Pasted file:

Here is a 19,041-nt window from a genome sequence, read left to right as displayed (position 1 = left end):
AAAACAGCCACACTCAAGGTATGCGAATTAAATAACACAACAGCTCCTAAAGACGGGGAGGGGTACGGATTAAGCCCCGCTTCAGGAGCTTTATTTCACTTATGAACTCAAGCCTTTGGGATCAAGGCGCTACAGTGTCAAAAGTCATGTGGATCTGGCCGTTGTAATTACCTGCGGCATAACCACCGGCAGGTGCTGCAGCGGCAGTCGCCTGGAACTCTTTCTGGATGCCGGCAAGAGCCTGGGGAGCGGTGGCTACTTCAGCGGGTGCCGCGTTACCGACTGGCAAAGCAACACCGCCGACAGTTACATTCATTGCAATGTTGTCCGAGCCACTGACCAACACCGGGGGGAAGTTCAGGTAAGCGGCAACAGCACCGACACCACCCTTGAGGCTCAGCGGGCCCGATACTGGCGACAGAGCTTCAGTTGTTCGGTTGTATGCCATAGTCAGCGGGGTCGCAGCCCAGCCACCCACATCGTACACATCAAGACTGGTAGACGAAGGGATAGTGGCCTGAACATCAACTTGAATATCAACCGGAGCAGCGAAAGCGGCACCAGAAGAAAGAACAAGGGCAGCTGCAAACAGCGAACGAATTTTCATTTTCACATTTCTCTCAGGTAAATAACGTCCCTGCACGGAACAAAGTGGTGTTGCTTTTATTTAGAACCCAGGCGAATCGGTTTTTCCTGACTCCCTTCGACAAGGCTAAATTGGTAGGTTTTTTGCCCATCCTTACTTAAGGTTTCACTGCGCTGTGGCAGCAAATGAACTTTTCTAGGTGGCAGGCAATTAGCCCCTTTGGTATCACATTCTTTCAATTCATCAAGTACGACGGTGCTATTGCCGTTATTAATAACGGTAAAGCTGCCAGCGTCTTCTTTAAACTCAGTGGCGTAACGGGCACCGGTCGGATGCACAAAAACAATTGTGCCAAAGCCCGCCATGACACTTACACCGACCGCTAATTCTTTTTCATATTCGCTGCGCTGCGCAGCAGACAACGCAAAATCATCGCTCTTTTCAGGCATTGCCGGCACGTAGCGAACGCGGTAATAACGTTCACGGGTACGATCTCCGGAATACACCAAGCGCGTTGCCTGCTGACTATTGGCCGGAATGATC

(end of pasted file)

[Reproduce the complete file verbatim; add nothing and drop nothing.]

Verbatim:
Here is a 19,041-nt window from a genome sequence, read left to right as displayed (position 1 = left end):
AAAACAGCCACACTCAAGGTATGCGAATTAAATAACACAACAGCTCCTAAAGACGGGGAGGGGTACGGATTAAGCCCCGCTTCAGGAGCTTTATTTCACTTATGAACTCAAGCCTTTGGGATCAAGGCGCTACAGTGTCAAAAGTCATGTGGATCTGGCCGTTGTAATTACCTGCGGCATAACCACCGGCAGGTGCTGCAGCGGCAGTCGCCTGGAACTCTTTCTGGATGCCGGCAAGAGCCTGGGGAGCGGTGGCTACTTCAGCGGGTGCCGCGTTACCGACTGGCAAAGCAACACCGCCGACAGTTACATTCATTGCAATGTTGTCCGAGCCACTGACCAACACCGGGGGGAAGTTCAGGTAAGCGGCAACAGCACCGACACCACCCTTGAGGCTCAGCGGGCCCGATACTGGCGACAGAGCTTCAGTTGTTCGGTTGTATGCCATAGTCAGCGGGGTCGCAGCCCAGCCACCCACATCGTACACATCAAGACTGGTAGACGAAGGGATAGTGGCCTGAACATCAACTTGAATATCAACCGGAGCAGCGAAAGCGGCACCAGAAGAAAGAACAAGGGCAGCTGCAAACAGCGAACGAATTTTCATTTTCACATTTCTCTCAGGTAAATAACGTCCCTGCACGGAACAAAGTGGTGTTGCTTTTATTTAGAACCCAGGCGAATCGGTTTTTCCTGACTCCCTTCGACAAGGCTAAATTGGTAGGTTTTTTGCCCATCCTTACTTAAGGTTTCACTGCGCTGTGGCAGCAAATGAACTTTTCTAGGTGGCAGGCAATTAGCCCCTTTGGTATCACATTCTTTCAATTCATCAAGTACGACGGTGCTATTGCCGTTATTAATAACGGTAAAGCTGCCAGCGTCTTCTTTAAACTCAGTGGCGTAACGGGCACCGGTCGGATGCACAAAAACAATTGTGCCAAAGCCCGCCATGACACTTACACCGACCGCTAATTCTTTTTCATATTCGCTGCGCTGCGCAGCAGACAACGCAAAATCATCGCTCTTTTCAGGCATTGCCGGCACGTAGCGAACGCGGTAATAACGTTCACGGGTACGATCTCCGGAATACACCAAGCGCGTTGCCTGCTGACTATTGGCCGGAATGATC